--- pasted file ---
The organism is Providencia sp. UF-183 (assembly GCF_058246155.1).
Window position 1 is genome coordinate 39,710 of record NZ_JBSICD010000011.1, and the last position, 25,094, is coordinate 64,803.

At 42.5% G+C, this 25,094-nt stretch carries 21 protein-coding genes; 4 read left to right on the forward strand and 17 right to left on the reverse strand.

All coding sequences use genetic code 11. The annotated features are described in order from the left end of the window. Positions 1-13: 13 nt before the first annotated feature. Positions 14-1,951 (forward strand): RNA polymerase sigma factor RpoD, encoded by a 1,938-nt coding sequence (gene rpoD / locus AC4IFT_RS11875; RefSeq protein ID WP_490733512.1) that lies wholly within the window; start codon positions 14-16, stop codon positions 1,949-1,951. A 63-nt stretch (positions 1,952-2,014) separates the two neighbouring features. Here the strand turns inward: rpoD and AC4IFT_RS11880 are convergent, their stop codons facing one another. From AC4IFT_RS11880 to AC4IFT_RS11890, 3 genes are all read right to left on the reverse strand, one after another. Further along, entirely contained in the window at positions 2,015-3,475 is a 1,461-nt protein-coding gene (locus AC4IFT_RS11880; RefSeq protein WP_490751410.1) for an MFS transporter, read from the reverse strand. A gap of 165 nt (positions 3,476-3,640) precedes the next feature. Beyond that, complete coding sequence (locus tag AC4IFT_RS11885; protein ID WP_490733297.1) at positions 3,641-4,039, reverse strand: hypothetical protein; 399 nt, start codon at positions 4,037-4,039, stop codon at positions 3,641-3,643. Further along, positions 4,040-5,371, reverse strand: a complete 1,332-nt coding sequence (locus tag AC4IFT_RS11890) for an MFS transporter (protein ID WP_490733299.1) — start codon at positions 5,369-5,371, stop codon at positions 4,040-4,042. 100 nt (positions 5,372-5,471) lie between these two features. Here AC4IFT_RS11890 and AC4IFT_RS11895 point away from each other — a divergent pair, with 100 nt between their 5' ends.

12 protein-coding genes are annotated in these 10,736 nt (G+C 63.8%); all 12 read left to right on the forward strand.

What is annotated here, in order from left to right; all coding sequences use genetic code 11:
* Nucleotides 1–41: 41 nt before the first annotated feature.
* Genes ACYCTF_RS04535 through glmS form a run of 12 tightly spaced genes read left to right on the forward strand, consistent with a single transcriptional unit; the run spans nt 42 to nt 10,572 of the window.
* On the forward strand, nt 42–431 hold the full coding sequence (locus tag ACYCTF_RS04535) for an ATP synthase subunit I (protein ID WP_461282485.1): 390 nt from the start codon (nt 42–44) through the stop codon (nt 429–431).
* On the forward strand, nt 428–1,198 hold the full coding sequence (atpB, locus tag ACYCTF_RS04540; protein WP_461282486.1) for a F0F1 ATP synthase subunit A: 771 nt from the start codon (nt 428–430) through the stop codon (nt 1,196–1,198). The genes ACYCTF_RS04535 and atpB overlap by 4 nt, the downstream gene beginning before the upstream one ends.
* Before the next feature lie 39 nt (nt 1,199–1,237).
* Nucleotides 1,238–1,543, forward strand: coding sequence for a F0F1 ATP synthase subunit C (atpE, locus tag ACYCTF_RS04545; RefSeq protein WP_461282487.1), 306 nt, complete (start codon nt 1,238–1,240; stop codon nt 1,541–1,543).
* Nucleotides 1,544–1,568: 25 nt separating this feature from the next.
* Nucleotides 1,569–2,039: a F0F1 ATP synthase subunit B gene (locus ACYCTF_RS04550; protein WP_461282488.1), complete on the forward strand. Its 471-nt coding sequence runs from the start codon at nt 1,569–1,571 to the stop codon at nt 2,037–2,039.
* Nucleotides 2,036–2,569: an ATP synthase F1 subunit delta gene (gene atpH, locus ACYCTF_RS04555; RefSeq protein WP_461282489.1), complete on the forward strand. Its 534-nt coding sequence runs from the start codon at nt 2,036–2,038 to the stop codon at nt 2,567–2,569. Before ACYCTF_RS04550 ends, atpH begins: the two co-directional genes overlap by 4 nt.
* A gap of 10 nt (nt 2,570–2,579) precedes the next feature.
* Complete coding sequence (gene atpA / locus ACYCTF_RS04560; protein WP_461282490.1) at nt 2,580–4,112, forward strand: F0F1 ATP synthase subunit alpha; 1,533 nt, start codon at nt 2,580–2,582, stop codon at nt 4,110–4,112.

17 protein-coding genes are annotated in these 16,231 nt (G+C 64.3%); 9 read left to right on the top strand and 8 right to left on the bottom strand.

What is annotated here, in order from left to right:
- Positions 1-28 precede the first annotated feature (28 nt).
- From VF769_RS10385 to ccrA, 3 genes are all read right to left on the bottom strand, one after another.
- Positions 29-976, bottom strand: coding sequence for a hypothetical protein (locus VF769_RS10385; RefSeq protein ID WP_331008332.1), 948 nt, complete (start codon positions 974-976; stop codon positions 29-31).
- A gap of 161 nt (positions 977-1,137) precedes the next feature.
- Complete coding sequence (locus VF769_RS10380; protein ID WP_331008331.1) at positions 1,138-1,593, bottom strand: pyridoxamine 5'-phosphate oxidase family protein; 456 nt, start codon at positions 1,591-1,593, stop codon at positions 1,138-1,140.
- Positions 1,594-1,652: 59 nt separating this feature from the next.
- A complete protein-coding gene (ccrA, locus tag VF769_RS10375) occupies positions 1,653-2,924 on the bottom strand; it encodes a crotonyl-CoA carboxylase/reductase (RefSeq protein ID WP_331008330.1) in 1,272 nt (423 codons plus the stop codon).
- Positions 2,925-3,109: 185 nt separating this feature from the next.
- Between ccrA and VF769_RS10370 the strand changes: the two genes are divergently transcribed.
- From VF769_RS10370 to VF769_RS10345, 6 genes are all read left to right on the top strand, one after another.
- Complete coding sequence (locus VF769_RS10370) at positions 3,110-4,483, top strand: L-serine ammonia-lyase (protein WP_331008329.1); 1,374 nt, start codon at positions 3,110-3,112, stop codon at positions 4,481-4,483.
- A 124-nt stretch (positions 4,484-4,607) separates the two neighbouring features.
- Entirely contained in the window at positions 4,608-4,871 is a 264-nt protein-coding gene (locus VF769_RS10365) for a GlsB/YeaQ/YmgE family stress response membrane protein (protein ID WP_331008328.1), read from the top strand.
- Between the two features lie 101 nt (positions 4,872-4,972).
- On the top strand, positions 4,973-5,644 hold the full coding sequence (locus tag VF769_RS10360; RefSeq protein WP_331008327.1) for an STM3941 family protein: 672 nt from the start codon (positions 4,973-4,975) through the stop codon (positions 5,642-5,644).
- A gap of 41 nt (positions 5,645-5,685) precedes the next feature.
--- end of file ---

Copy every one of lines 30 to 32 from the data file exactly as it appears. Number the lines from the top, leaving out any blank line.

- Complete coding sequence (locus VF769_RS10370) at positions 3,110-4,483, top strand: L-serine ammonia-lyase (protein WP_331008329.1); 1,374 nt, start codon at positions 3,110-3,112, stop codon at positions 4,481-4,483.
- A 124-nt stretch (positions 4,484-4,607) separates the two neighbouring features.
- Entirely contained in the window at positions 4,608-4,871 is a 264-nt protein-coding gene (locus VF769_RS10365) for a GlsB/YeaQ/YmgE family stress response membrane protein (protein ID WP_331008328.1), read from the top strand.